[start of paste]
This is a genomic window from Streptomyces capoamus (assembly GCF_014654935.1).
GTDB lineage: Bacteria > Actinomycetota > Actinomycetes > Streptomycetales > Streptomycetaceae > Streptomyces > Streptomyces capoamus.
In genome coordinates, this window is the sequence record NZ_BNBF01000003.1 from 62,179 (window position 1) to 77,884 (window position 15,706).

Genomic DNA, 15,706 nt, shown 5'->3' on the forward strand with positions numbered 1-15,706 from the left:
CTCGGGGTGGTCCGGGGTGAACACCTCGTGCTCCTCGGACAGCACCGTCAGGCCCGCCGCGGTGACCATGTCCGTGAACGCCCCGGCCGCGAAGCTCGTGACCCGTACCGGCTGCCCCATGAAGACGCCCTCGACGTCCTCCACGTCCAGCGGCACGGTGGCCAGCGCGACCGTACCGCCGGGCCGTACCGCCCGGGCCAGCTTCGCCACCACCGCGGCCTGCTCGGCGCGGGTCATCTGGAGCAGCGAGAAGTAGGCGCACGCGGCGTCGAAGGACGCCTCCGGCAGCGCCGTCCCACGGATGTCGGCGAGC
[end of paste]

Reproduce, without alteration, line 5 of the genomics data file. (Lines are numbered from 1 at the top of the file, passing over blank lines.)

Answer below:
CTCGGGGTGGTCCGGGGTGAACACCTCGTGCTCCTCGGACAGCACCGTCAGGCCCGCCGCGGTGACCATGTCCGTGAACGCCCCGGCCGCGAAGCTCGTGACCCGTACCGGCTGCCCCATGAAGACGCCCTCGACGTCCTCCACGTCCAGCGGCACGGTGGCCAGCGCGACCGTACCGCCGGGCCGTACCGCCCGGGCCAGCTTCGCCACCACCGCGGCCTGCTCGGCGCGGGTCATCTGGAGCAGCGAGAAGTAGGCGCACGCGGCGTCGAAGGACGCCTCCGGCAGCGCCGTCCCACGGATGTCGGCGAGC